I also mentioned that solving this problem on architectures that lack interlocked compare and swap is a tricky but solved problem.

      My intention in this article was neither to give a history of concurrency primitives nor to describe how to write a monitor with all the features you’d need for a real-world implementation. Rather, I called out that my intention was to show that it is possible to build a working lock out of parts that are far simpler than a lock. Many programmers who don’t have a background in low-level OS programming are curious as to how it’s possible to solve the apparent chicken-and-egg problem of building a lock without already having a lock.

    • I’m not sure how I feel about such overview articles though – they don’t help people write better software and can mislead people into a false sense of security (“oh that’s not so complicated after all”).

      I disagree, myself. Firstly, for someone who does want to get a good understanding of how real locks work, they have to start somewhere. The first introduction to a complex topic necessarily has to be an overview. One of my favourite computer science lecturers at university was blunt on that point – “Teaching is a process of lying to you.”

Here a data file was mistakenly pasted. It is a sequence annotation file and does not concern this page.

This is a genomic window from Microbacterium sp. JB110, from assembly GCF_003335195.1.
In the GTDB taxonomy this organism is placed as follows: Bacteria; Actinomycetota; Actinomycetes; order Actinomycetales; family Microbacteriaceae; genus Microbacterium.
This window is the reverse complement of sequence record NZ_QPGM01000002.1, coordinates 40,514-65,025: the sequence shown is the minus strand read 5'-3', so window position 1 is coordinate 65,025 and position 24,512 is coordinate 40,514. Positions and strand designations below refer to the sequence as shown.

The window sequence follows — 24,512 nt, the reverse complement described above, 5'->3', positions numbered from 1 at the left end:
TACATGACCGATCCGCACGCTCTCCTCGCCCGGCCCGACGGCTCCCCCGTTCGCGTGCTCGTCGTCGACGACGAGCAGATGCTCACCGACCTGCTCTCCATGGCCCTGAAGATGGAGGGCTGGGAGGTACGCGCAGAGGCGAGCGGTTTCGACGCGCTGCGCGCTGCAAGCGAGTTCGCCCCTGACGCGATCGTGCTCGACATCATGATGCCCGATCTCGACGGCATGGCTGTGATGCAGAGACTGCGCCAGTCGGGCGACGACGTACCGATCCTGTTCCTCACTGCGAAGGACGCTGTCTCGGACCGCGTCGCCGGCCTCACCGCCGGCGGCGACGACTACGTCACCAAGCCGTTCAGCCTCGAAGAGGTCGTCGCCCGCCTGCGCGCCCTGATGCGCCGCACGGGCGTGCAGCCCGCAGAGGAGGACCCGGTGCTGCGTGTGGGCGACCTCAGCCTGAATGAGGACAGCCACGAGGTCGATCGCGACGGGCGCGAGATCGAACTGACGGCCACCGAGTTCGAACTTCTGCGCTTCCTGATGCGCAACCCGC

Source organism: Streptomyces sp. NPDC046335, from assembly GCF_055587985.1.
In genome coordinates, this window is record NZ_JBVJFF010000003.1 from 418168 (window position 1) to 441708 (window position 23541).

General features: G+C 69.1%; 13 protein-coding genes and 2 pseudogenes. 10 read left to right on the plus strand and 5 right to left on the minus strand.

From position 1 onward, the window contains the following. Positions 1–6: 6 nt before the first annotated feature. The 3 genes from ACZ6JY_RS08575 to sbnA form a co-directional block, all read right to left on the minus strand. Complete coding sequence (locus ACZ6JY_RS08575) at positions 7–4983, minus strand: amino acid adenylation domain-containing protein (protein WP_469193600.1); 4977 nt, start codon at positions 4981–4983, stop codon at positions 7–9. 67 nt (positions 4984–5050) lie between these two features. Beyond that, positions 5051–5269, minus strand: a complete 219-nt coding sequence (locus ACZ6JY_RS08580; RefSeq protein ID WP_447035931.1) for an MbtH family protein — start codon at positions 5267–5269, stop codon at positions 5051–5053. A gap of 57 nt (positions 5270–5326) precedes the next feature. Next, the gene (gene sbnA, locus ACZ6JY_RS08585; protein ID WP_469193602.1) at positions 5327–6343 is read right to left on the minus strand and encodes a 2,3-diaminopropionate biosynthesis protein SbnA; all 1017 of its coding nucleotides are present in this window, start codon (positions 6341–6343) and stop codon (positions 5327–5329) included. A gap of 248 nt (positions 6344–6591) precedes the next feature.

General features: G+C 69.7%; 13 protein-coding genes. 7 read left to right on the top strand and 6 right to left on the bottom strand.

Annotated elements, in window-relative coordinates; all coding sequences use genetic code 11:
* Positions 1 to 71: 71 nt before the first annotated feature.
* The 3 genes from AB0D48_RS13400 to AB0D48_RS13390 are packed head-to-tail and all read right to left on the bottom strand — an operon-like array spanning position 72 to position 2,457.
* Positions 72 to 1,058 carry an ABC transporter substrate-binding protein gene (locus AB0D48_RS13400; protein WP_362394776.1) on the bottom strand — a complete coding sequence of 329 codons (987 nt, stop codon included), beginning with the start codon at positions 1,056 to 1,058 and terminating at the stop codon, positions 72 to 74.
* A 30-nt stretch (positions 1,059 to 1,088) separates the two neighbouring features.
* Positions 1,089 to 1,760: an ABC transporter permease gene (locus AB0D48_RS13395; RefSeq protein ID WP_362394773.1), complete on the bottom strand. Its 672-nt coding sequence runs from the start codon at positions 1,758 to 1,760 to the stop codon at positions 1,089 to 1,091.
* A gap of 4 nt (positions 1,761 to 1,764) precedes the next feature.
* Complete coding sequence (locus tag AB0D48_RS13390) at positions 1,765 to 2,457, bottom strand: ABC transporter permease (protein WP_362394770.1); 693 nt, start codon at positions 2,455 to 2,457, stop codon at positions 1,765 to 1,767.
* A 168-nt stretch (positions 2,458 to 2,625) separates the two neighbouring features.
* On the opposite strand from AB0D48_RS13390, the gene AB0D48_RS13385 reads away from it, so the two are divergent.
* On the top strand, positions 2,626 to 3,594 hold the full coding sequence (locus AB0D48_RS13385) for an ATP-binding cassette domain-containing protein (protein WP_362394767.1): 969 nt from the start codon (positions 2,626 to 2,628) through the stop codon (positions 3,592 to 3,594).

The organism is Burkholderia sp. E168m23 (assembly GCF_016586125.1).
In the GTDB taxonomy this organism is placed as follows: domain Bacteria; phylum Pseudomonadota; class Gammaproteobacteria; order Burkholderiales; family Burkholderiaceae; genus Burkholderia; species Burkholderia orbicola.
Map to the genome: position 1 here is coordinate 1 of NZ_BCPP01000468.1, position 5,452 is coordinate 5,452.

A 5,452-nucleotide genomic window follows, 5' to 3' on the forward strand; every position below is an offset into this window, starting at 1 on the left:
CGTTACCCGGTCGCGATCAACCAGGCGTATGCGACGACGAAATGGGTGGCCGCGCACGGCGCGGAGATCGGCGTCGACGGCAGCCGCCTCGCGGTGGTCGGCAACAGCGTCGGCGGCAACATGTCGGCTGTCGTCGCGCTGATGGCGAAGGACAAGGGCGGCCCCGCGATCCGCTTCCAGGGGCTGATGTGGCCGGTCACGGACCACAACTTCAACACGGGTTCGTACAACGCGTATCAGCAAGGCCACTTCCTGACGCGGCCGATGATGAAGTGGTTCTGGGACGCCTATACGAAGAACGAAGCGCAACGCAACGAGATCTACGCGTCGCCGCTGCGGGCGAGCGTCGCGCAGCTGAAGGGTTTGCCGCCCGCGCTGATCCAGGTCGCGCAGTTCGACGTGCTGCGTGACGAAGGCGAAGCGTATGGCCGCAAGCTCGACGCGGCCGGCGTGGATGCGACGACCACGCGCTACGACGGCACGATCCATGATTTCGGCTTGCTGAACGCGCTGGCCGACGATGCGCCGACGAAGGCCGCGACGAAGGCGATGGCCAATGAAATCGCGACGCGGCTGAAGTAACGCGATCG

Secondly, overview articles like this can help ordinary programmers who don’t want to specialise in the esoteric area. It can demystify the area and reveal that it’s all just code, or hardware in this case, at the end of the day and not magic. Some guy once wrote a blog post about the unhelpfulness of magic thinking in software.

      Lastly, I think this particular article was extremely clear that what was being presented is a simplification of the topic, so it’s unlikely to provoke an “oh that’s not so complicated after all” reaction from anyone.

  5. Article “Locks and exceptions don’t mix” says (about pre-C# 4.0 lock statement) that

    “The problem here is that if the compiler generates a no-op instruction between the monitor enter and the try-protected region then it is possible for the runtime to throw a thread abort exception after the monitor enter but before the try. In that scenario, the finally never runs so the lock leaks, probably eventually deadlocking the program. It would be nice if this were impossible in unoptimized and optimized builds.”

    which naturally raises a question about thread abortion—does the runtime “inject” a thread abort exception into the running thread instead of using TerminateThread?

  6. How complex is the “real” locking story? I thought that ATBG was very interesting but I’m also curious about how the real code works with all those bits you deemed out of scope (eg ordering, how it actually waits, etc.). Is it the sort of thing you could do an article on?